Three casual questions about the practice of teaching English in Taiwan

I have no intention of teaching English in Taiwan but there are a couple of things that pique my curiosity about the practice. I’ve tried to search for answers but haven’t come up with much so I figure I may as well just ask.

  1. Is it frowned upon to use sites like Conversation Exchange to find people to meet up with and practice English in exchange for learning some Chinese? I mean, there are a lot of people whose livelihoods depend on paying students. Do English teachers find this disagreeable or is it a non-issue?

  2. Are most positions just for teaching the English language or are there positions for teaching subjects like math or biology in English? I ask this after hearing about the experience of a Canadian friend of mine who went to teach English in Korea and arrived at work to find she was teaching social science to high school kids. That struck me as being more interesting than simply teaching the language itself, but I haven’t seen any indication of this being common in Taiwan.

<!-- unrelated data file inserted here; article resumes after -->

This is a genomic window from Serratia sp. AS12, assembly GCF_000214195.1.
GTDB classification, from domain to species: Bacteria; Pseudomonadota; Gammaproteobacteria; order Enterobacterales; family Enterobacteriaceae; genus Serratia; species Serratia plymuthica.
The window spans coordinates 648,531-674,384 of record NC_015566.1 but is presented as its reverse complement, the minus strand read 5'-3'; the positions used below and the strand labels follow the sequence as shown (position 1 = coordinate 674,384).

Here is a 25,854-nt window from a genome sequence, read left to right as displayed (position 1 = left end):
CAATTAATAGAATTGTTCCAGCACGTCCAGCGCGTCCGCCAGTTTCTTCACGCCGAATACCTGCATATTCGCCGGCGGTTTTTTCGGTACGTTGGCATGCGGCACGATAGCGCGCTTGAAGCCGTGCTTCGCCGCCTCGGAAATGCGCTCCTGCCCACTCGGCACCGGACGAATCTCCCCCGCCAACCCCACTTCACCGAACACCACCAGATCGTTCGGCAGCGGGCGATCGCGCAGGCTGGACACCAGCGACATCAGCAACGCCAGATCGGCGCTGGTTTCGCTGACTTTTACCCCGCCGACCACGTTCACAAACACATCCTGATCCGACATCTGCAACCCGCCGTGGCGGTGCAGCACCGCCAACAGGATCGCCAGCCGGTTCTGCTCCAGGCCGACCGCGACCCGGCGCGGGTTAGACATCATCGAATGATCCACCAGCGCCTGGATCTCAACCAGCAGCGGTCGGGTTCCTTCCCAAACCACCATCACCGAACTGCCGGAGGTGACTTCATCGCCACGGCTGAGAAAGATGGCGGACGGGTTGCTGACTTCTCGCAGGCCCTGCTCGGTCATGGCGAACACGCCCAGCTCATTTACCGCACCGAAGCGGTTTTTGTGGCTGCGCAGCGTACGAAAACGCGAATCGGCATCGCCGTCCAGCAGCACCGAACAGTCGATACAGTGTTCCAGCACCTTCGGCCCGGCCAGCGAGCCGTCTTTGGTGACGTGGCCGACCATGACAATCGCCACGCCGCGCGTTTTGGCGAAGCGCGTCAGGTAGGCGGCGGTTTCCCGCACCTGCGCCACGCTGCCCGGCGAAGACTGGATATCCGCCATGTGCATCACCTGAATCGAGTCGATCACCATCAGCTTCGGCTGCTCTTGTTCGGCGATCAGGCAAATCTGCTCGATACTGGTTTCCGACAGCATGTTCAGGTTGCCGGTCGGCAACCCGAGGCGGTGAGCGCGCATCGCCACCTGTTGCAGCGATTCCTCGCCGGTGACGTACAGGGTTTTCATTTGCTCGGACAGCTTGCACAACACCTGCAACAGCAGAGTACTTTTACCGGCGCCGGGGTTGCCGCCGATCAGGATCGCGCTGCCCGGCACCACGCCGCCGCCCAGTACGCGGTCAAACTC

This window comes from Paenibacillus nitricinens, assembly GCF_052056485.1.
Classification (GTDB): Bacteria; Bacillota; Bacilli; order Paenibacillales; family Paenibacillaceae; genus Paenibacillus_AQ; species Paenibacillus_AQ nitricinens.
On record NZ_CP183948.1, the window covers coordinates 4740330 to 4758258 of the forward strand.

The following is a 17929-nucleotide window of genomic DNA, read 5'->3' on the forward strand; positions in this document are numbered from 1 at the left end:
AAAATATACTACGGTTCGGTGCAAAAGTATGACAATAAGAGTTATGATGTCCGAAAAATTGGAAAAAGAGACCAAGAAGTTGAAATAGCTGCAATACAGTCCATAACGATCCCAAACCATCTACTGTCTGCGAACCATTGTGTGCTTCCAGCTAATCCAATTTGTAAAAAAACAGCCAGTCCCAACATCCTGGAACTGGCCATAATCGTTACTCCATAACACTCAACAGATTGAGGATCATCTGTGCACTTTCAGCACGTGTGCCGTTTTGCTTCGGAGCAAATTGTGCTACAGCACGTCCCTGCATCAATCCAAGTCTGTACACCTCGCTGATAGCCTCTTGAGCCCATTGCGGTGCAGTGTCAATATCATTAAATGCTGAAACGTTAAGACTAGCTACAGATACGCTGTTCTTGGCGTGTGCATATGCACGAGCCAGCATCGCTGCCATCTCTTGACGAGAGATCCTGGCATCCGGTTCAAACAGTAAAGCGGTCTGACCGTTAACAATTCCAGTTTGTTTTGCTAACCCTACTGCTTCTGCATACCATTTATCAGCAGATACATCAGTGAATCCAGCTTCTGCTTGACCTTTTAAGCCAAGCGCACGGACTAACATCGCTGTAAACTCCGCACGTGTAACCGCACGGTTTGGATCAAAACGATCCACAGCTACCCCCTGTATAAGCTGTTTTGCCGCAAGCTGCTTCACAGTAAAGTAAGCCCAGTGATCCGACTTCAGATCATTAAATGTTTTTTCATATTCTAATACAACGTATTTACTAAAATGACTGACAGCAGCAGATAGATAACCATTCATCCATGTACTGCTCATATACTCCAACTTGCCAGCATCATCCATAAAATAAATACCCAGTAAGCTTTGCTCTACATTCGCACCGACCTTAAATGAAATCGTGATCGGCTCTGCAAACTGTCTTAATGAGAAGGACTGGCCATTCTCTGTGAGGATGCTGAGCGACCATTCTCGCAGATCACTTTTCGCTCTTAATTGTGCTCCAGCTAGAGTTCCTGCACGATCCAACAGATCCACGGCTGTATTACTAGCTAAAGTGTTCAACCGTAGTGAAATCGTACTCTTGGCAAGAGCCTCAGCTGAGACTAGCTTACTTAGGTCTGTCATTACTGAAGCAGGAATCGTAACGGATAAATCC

3. What is the market like for non-native (but fluent) English speakers with TESL certification? I know in some countries you need to hold a particular passport to qualify for work. I haven’t seen mention of that in my reading about Taiwan but I figure it’s worth asking. An extension of this inquiry: apart from actual job prospects, how do people feel about the native vs non-native issue anyhow? In my admittedly uninformed opinion I would imagine non-native speakers with high proficiency and training would be better teachers than those of us who have never struggled to learn another language, but I also understand that the schools are selling an image as well as a service.

Thoughts?

  1. No. It’s a non-issue. Language exchange is very common, although its effectiveness is dubious. If a teacher does take offense, the market is in even worse shape than I thought.
  2. Most want English teaching only (if you want to call it that).
  3. You will have a much easier time if you hold a passport from one of the usual suspects - Canada, US, UK, Ireland, South Africa, Australia or New Zealand. In many cases, it’s a requirement.

In term of native vs non-native, those doing the hiring will rarely, if ever, be able to discern the difference. The caveat would be skin color. If you are yellow, brown or black, you will face barriers of various kinds that do not exist for whites.